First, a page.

The change of background color will happen a bit slower than it would without the transition property. This will also help make the end result less jarring for the user.

.button:hover {
      background-color:#002ead;
      transition: 0.7s;
  }

In the example above, I used a Hex color code value to make the background color a lighter shade for when I hover over the button.

With the help of the transition property I also caused a delay of 0.7s when the transition from no state to a :hover state happens. This caused a slower transition from the original #0a0a23 background color to the #002ead background color.

hover

Keep in mind that the :hover pseudoclass does not work for mobile device screens and mobile apps. Choose to use hover effects only for desktop web applications and not touch screens.

How to Style :focus States

The :focus state takes effect for keyboard users - specifically it will activate when you focus on a button by hitting the Tab key ().

If you're following along, when you focus on the button after pressing the Tab key, you'll see the following:

focus-5

Notice the slight light blue outline around the button when it's gained focus?

Browsers have default styling for the :focus pseudoclass, for accessibility keyboard navigation purposes. It's not a good idea to remove that outline altogether.

You can however create custom styles for it and make it easily detectable.

A way to do so is by setting the outline color to first be transparent.

Following that, you can maintain the outline-style to solid. Lastly, using the box-shadow property, you can add a color of your liking for when the element is focused on:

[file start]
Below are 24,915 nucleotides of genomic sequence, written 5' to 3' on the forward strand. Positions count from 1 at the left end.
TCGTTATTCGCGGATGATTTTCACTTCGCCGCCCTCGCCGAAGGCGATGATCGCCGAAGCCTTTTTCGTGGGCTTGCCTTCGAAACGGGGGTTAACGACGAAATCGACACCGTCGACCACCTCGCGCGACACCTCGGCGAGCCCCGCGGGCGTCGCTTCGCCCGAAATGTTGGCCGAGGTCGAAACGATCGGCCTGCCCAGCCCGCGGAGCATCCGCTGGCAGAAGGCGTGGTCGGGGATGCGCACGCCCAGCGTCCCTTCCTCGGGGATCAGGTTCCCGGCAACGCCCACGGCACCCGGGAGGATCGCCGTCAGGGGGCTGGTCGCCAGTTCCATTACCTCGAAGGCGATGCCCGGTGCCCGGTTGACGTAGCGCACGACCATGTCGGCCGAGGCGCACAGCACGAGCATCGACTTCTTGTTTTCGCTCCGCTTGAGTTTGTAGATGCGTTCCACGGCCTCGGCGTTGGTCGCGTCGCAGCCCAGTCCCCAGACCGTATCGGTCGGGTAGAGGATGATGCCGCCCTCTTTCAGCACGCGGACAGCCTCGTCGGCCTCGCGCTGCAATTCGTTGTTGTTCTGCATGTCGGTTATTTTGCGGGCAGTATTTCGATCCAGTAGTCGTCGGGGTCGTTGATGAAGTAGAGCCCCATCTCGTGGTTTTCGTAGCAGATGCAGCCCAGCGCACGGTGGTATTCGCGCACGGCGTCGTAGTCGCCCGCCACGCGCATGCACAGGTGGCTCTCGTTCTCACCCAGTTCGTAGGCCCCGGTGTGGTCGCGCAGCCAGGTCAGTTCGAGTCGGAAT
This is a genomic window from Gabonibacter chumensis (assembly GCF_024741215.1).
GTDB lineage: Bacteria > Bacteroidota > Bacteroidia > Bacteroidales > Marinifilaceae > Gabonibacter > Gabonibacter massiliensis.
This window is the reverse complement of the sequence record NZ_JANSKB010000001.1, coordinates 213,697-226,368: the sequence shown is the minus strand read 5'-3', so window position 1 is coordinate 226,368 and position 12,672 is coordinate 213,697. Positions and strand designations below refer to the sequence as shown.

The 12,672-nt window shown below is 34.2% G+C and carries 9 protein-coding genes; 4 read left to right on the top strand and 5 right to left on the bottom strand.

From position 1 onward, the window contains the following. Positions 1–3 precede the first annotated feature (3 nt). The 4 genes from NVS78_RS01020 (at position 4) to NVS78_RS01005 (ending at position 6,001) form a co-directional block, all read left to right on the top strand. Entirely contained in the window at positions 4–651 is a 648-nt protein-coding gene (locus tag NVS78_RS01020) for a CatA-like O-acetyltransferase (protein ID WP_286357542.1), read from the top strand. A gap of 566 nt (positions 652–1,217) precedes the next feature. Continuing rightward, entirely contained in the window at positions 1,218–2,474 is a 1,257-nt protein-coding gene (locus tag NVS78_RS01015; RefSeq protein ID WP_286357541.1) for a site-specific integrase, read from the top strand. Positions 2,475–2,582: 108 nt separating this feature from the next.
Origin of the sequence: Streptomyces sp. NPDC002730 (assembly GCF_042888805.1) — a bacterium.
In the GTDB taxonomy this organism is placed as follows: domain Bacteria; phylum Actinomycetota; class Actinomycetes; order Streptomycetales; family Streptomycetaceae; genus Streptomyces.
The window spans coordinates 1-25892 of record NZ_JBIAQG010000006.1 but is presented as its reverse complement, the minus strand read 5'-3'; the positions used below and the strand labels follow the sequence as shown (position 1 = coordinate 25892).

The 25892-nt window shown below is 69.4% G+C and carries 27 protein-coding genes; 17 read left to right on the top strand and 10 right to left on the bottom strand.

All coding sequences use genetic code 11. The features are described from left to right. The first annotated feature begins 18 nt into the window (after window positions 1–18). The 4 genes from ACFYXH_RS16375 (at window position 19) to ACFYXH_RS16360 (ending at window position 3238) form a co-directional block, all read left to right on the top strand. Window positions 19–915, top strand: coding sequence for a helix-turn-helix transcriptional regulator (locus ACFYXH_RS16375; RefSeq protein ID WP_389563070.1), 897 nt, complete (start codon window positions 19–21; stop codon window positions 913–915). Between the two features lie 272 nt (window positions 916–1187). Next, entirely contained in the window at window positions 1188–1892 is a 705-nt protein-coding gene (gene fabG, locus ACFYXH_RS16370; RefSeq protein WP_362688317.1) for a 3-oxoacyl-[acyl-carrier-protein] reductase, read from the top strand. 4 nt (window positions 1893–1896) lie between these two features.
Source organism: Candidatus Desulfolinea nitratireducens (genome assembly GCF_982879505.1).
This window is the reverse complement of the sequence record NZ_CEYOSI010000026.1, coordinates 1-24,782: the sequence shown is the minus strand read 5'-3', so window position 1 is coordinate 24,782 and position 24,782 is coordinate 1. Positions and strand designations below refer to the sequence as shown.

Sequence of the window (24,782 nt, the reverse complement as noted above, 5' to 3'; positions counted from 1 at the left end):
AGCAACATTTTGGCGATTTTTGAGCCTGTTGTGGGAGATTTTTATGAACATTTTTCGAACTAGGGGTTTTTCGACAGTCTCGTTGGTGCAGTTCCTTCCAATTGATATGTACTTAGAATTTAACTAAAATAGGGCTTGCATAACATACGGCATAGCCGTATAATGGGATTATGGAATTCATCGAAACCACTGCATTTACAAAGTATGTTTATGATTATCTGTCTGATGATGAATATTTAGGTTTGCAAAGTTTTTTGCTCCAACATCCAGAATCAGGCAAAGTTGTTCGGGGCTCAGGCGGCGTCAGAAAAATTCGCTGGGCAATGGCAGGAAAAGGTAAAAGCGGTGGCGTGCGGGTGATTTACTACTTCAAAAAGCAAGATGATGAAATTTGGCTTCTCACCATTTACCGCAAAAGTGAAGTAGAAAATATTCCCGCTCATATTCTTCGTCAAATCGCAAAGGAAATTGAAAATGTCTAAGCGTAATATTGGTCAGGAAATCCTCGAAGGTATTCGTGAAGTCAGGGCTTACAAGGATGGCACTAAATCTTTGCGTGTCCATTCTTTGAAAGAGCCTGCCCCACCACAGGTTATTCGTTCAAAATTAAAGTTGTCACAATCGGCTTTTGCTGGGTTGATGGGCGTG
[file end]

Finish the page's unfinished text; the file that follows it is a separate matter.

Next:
.button:focus {
    outline-color: transparent;
    outline-style:solid;
    box-shadow: 0 0 0 4px #5a01a7;
}

focusend

You can also again pair these styles with the transition property, depending on the effect you want to achieve:

  .button:focus {
    outline-color: transparent;
    outline-style:solid;
    box-shadow: 0 0 0 4px #5a01a7;
    transition: 0.7s;
}

focusend1

How to Style for the :active State

The :active state gets activated when you click on the button by either clicking the computer's mouse or pressing down on the laptop's trackpad.

That being said, look at what happens when I click the button after I've applied and kept the styles for the :hover and :focus states:

active-1

The :hover state styles are applied before clicking when I hover over the button.

The :focus state styles are applied also, because when a button is clicked it also gains a :focus state alongside an :active one.

However, keep in mind that they are not the same thing.

:focus state is when an element is being focused on and :active is when a user clicks on an element by holding and pressing down on it.

To change the style for when a user clicks a button, apply styles to the :active CSS pseudoselector.

In this case, I've changed the background color of the button when a user clicks on it

.button:active {
    background-color: #ffbf00;
}

activefinal

Conclusion

And there you have it! You now know the basics of how to style a button with CSS.

We went over how to change the background color and text color of buttons as well as how to style buttons for their different states.

To learn more about web design, check out freeCodeCamp's Responsive Web Design Certification. In the interactive lessons, you'll learn HTML and CSS by building 15 practice projects and 5 certification projects.

Note that the above cert is still in beta - if you want the latest stable version, check here.

Thanks for reading and happy coding!